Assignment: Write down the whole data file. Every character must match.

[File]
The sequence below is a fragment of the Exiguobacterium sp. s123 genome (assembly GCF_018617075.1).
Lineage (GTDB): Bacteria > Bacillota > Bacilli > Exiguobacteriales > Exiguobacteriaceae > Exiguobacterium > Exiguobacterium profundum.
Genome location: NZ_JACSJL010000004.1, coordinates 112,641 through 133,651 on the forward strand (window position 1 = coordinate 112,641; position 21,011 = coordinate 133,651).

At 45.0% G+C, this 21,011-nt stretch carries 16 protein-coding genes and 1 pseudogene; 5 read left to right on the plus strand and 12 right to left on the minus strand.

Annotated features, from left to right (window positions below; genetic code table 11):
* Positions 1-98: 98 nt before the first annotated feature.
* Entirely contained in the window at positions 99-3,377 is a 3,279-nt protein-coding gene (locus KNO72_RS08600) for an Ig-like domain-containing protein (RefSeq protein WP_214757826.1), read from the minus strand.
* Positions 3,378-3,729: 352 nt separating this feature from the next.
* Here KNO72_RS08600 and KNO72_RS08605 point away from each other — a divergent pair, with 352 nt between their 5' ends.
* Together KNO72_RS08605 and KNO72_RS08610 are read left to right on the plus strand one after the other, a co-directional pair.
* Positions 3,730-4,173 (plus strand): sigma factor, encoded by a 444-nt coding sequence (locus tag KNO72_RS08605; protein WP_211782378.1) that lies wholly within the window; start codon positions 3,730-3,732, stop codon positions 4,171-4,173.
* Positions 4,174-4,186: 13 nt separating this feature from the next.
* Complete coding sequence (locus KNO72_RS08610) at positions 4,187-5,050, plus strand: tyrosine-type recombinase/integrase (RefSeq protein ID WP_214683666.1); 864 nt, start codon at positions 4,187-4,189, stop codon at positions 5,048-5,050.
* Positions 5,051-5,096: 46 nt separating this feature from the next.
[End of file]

The sequence below is a fragment of the Exiguobacterium sp. s123 genome (assembly GCF_018617075.1).
Lineage (GTDB): Bacteria > Bacillota > Bacilli > Exiguobacteriales > Exiguobacteriaceae > Exiguobacterium > Exiguobacterium profundum.
Genome location: NZ_JACSJL010000004.1, coordinates 112,641 through 133,651 on the forward strand (window position 1 = coordinate 112,641; position 21,011 = coordinate 133,651).

At 45.0% G+C, this 21,011-nt stretch carries 16 protein-coding genes and 1 pseudogene; 5 read left to right on the plus strand and 12 right to left on the minus strand.

Annotated features, from left to right (window positions below; genetic code table 11):
* Positions 1-98: 98 nt before the first annotated feature.
* Entirely contained in the window at positions 99-3,377 is a 3,279-nt protein-coding gene (locus KNO72_RS08600) for an Ig-like domain-containing protein (RefSeq protein WP_214757826.1), read from the minus strand.
* Positions 3,378-3,729: 352 nt separating this feature from the next.
* Here KNO72_RS08600 and KNO72_RS08605 point away from each other — a divergent pair, with 352 nt between their 5' ends.
* Together KNO72_RS08605 and KNO72_RS08610 are read left to right on the plus strand one after the other, a co-directional pair.
* Positions 3,730-4,173 (plus strand): sigma factor, encoded by a 444-nt coding sequence (locus tag KNO72_RS08605; protein WP_211782378.1) that lies wholly within the window; start codon positions 3,730-3,732, stop codon positions 4,171-4,173.
* Positions 4,174-4,186: 13 nt separating this feature from the next.
* Complete coding sequence (locus KNO72_RS08610) at positions 4,187-5,050, plus strand: tyrosine-type recombinase/integrase (RefSeq protein ID WP_214683666.1); 864 nt, start codon at positions 4,187-4,189, stop codon at positions 5,048-5,050.
* Positions 5,051-5,096: 46 nt separating this feature from the next.